Vitaliy N. Katsenelson, CFA Copyright 2004

Tuesday, October 26, 2004

First Horizon on the Rise

October 26, 2004 - StreetInsight

  • FHN is taking market share in the mortgage business from defunct small players.
  • Management is not managing the business for the short-term; its building a strong, viable franchise for the long term.
  • The company was able to maintain flat earnings year-over-year despite huge exposure to the refi market.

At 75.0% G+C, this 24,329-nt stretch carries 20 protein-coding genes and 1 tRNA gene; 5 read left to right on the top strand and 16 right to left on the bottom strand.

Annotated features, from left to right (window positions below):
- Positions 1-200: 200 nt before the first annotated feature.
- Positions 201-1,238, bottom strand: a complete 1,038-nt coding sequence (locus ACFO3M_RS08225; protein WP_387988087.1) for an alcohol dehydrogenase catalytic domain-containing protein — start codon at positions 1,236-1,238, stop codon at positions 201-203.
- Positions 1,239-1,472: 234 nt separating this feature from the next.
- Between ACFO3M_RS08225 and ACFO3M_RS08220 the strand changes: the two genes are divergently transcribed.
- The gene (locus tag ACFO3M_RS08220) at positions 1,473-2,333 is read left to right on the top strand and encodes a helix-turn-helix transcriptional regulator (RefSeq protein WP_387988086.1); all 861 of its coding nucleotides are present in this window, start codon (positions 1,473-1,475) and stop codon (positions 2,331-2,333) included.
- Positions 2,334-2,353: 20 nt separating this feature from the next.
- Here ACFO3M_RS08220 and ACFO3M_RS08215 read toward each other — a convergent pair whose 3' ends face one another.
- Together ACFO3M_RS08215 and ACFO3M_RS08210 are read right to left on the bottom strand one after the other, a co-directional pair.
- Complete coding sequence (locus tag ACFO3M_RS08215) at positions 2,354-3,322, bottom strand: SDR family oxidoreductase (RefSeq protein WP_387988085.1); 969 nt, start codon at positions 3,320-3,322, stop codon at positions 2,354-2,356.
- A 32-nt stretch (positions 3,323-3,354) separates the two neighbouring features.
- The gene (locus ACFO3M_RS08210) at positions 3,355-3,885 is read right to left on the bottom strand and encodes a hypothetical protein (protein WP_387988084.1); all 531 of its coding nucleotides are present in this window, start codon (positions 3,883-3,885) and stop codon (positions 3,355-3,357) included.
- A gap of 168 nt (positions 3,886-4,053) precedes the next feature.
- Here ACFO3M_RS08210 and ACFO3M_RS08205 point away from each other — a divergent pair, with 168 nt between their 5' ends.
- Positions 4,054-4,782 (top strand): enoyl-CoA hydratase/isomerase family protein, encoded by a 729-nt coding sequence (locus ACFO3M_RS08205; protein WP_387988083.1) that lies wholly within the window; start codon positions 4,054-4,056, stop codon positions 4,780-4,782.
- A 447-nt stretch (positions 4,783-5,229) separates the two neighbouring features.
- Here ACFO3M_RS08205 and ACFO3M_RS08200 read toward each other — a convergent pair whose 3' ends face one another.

I had a very interesting conversation with a friend of mine who is a mortgage originator at First Horizon National (FHN). I used his services when I bought my house in May. Here are some observations on FHN and the mortgage industry in general: · FHN is taking market share in the mortgage business from defunct small players. Facing a difficult environment (to say the least), small players (most of whom have entered the industry as the refi bubble was taking its last breath) have returned to their day jobs -- washing cars, cleaning streets, and serving food. · FNH has raised fees for Home Equity Line of Credit (HELOCs). New accounts will face a $50 annual maintenance fee and $200 fee if the account is closed within three years. The big boys such as U.S. Bancorp (USB), Wells Fargo (WFC), and others have had fees attached to their HELOCs for a long time and my understanding is that their fees are still higher than FHN's. These fees will be helping FHN's business in the next quarter, and will be providing a consistent source of income in the long run. · Facing a steep drop-off in refis, FHN has shifted its focus on builders in a very interesting way. It allows builder's clients (homebuyers) to lock rates for nine months to a year ahead, thus removing the uncertainty ofwhat rates are going to do from the time of the buying decision (builders and customers must love that). I remember that was a significant concern for my wife and me when we were buying our house. I need to check into this more to see how FHN hedges this rising interest rates exposure. I don't know how widespread this practice is in the industry at this time (I welcome anyone's input on that). If it is widely used by builders, than homebuilders will not be hurt immediately when rates rise. · FHN is extremely efficient in the mortgage business. The aforementioned big boys decentralize underwriting and processing functions. It is not uncommon for a loan to be originated in Denver, processed in Wyoming, and underwritten in Washington. At FHN, the underwriting and processing function are done by the same person who resides in the local office where the loan is originated. So First Horizon is able to originate loans faster. The loan originator has a better understanding of the nuances of the customer's loan and is able to provide better customer service to clients that have an ocean and a bucket of mortgage companies to choose from. In my personal experience, my loan was processed and completed in a matter of days, not weeks. · A very interesting comment on management: My friend is a top producer, so every year he goes to the presidential club gathering. Every year at that shindig, top brass sets very quantifiable goals for the company for the next year, which often seem unreachable at the time. But the goals are always achieved the next year. This management is all about execution. From listening to the conference call, I also got the impression that FHN's management is not managing the business for the short term; it is not focusing on meeting or beating Street estimates. This management team is there to build a strong, viable franchise for the long term (something sell-side analysts may find frustrating and confusing).